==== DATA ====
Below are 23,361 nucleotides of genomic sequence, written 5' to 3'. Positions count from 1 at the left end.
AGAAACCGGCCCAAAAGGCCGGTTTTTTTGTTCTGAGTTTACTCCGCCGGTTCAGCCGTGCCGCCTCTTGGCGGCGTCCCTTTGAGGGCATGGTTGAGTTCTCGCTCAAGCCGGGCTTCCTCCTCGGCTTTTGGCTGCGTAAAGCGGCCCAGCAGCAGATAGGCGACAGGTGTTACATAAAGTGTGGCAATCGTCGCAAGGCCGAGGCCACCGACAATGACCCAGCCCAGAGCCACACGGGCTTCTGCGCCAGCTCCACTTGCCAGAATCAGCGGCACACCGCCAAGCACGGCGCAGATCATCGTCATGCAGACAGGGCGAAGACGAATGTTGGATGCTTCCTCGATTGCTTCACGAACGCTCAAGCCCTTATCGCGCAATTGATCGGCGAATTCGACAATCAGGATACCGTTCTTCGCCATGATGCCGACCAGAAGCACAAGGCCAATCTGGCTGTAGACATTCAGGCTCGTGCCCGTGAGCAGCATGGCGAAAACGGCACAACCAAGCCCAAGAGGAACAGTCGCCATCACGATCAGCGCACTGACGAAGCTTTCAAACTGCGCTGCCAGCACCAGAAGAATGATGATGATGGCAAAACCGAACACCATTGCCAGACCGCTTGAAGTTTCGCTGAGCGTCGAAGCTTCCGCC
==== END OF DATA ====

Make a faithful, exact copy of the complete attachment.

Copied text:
Below are 23,361 nucleotides of genomic sequence, written 5' to 3'. Positions count from 1 at the left end.
AGAAACCGGCCCAAAAGGCCGGTTTTTTTGTTCTGAGTTTACTCCGCCGGTTCAGCCGTGCCGCCTCTTGGCGGCGTCCCTTTGAGGGCATGGTTGAGTTCTCGCTCAAGCCGGGCTTCCTCCTCGGCTTTTGGCTGCGTAAAGCGGCCCAGCAGCAGATAGGCGACAGGTGTTACATAAAGTGTGGCAATCGTCGCAAGGCCGAGGCCACCGACAATGACCCAGCCCAGAGCCACACGGGCTTCTGCGCCAGCTCCACTTGCCAGAATCAGCGGCACACCGCCAAGCACGGCGCAGATCATCGTCATGCAGACAGGGCGAAGACGAATGTTGGATGCTTCCTCGATTGCTTCACGAACGCTCAAGCCCTTATCGCGCAATTGATCGGCGAATTCGACAATCAGGATACCGTTCTTCGCCATGATGCCGACCAGAAGCACAAGGCCAATCTGGCTGTAGACATTCAGGCTCGTGCCCGTGAGCAGCATGGCGAAAACGGCACAACCAAGCCCAAGAGGAACAGTCGCCATCACGATCAGCGCACTGACGAAGCTTTCAAACTGCGCTGCCAGCACCAGAAGAATGATGATGATGGCAAAACCGAACACCATTGCCAGACCGCTTGAAGTTTCGCTGAGCGTCGAAGCTTCCGCC